We Are Looking To Build Positions In These ETFs (INP, THD)

After a week-long shakeout below the prior swing low of October 31, iPath MSCI India Index (NYSEARCA:INP) reversed sharply off the lows and back above its 50-day moving average. We initially mentioned $INP as a potential buy setup a few weeks ago, which showed the ETF had recently broken out above a 2-year downtrend line on its weekly chart. After the initial thrust up, $INP formed an 11-week base, and is now back trading back above its 50-day MA, attempting to form a “higher low.” As such, we are looking to build a position in $INP if it can hold support of the 20-day exponential moving average and push higher. Our exact, preset trigger, stop, and target prices for this ETF swing trade setup are provided to regular subscribers in the ETF Watchlist section of today’s report. The technical trade setup is explained on the daily chart below:


Per yesterday’s commentary, and as mentioned several times in recent weeks, funds continue to flow into international ETFs while domestic averages chop around. We managed to make a bit of money on recent swing trades in $FXI (China) and $EPOL (Poland), and are now waiting for low-risk entry points to develop for new entries into select international ETFs (such as $INP). Many of the international ETFs that have broken out have done so without presenting a low-risk entry point. The iShares Thailand Index (NYSEARCA:THD) is an example of this:


Note the downtrend line breakout, followed by a strong thrust to new highs. There isn’t much of a pause on the move from $75 to $81. One could argue for an entry on the breakout above the downtrend line, but with no significant higher low in place prior to the downtrend line break, such an entry would have been more of a gamble.

Instead, we prefer to wait for “higher lows” to form, which brings symmetry to the setup. For example, if an ETF or stock pulls back for 30 days and finally breaks above a short-term downtrend line, then the right side of the pattern should produce some sort of consolidation that is at least 10 to 15 days in length before breaking out. The left side of the pattern should not be 40 days in length if, for example, the right side is 10.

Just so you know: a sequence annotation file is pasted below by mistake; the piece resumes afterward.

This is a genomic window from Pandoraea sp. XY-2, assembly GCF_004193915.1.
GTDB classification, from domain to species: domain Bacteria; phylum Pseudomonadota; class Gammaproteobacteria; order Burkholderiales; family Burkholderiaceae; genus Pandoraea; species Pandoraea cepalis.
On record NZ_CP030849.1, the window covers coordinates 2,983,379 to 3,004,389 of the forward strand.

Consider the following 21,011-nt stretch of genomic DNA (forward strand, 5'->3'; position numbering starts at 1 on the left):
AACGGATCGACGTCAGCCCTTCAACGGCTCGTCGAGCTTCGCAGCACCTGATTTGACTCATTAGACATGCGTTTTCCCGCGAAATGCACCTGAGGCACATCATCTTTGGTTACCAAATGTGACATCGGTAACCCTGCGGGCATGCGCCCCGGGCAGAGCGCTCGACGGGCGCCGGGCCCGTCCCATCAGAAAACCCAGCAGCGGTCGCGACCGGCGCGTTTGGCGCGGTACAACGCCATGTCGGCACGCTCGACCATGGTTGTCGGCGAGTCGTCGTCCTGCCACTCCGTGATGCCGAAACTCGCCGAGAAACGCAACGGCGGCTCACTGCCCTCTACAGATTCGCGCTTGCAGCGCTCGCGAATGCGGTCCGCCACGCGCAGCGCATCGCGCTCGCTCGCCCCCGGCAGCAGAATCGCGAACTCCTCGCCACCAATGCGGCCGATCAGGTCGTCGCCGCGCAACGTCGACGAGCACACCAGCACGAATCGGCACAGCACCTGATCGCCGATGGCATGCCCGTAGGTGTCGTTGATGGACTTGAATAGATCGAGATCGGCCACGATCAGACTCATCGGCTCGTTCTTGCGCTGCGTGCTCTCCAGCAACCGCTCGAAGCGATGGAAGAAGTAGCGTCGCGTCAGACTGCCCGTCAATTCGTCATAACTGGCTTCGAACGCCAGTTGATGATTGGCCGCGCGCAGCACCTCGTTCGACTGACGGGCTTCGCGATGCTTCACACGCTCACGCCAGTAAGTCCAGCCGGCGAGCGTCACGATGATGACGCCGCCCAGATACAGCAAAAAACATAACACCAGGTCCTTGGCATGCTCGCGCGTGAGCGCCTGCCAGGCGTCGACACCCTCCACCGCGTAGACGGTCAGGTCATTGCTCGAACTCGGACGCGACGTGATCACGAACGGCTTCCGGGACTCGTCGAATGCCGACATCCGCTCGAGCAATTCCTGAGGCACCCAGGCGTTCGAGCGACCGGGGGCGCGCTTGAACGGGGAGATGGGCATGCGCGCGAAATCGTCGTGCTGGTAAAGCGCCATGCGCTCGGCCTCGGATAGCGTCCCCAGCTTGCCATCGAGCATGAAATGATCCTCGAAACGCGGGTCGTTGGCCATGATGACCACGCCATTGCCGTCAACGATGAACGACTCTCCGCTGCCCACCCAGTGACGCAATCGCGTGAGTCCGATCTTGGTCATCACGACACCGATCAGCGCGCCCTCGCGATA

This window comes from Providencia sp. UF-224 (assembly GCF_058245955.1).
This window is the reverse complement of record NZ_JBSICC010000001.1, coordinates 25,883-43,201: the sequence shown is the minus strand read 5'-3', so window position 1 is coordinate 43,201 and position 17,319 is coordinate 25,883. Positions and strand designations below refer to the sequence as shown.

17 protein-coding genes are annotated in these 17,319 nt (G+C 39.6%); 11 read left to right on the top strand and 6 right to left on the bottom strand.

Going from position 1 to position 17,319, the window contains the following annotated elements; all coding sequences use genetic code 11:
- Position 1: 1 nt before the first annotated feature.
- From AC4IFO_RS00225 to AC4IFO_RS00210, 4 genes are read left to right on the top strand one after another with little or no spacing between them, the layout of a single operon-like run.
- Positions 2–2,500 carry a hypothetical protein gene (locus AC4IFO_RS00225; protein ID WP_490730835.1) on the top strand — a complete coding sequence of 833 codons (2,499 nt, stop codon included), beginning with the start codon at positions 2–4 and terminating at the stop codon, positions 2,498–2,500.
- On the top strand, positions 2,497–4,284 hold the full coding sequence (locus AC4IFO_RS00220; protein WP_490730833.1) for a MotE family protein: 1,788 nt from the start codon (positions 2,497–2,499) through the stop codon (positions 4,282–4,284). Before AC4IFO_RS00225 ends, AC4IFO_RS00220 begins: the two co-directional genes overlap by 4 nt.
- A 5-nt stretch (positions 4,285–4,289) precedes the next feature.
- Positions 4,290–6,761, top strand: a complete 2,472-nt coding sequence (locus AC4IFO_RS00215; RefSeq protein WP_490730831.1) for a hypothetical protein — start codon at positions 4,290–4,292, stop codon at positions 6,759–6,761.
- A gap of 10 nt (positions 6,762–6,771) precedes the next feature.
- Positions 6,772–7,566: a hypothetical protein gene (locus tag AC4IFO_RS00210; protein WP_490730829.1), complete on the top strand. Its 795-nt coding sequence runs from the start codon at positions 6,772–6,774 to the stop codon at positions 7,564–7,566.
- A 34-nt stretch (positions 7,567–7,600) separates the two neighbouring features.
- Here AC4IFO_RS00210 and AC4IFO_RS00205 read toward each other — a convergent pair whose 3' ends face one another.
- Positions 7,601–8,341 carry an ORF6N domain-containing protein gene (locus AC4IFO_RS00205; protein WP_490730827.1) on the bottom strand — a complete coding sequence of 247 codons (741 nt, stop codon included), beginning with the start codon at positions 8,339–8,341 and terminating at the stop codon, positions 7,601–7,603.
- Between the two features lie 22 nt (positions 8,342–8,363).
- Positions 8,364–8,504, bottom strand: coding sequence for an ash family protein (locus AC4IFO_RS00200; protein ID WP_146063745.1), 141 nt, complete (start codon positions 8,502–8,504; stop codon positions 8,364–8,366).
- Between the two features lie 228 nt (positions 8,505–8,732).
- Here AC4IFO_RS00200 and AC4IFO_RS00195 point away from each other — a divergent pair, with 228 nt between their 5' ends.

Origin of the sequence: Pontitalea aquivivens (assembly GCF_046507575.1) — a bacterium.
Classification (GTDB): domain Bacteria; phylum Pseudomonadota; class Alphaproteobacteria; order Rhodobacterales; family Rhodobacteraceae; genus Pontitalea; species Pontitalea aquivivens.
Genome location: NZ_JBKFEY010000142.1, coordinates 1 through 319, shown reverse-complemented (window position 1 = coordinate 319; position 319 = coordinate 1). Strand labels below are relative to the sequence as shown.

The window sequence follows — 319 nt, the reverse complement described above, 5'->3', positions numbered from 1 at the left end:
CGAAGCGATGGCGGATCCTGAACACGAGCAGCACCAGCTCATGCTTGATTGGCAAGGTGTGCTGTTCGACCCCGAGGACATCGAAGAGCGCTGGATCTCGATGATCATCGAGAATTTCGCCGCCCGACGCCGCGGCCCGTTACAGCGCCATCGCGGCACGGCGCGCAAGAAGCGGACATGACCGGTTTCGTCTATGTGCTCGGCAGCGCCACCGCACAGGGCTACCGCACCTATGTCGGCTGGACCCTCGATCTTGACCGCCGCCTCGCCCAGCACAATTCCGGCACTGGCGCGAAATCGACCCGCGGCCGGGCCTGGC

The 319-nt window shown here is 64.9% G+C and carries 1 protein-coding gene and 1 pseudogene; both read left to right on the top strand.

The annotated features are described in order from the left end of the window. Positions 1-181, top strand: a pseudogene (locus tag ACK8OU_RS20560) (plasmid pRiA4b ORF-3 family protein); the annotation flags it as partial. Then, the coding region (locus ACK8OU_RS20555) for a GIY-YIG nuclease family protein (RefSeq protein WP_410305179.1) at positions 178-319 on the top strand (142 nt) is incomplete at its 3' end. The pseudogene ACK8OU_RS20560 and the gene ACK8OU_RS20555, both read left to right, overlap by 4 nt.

In yesterday’s commentary, we said the Nasdaq’s four-week bounce off its mid-November lows may be nearing an end. Although yesterday’s higher volume advance in the broad market was positive, nothing has changed on a technical level because the main stock market indexes still remain near the middle of their choppy, sideways ranges that have been in place for the past several weeks.

If anything, yesterday’s rally merely confirmed the current “neutral” mode of our market timing system, as this mode is most frequently used when stocks are exhibiting substantial day-to-day volatility, but without clear follow-through in either direction. Obviously, anything is possible in the stock market, so a sudden upside breakout above major resistance levels is certainly possible. But remember we are NOT in the business of predicting what the market will do. Rather, we merely observe what is happening at any given moment, and then objectively base our trading decisions on what we see, not what we think!

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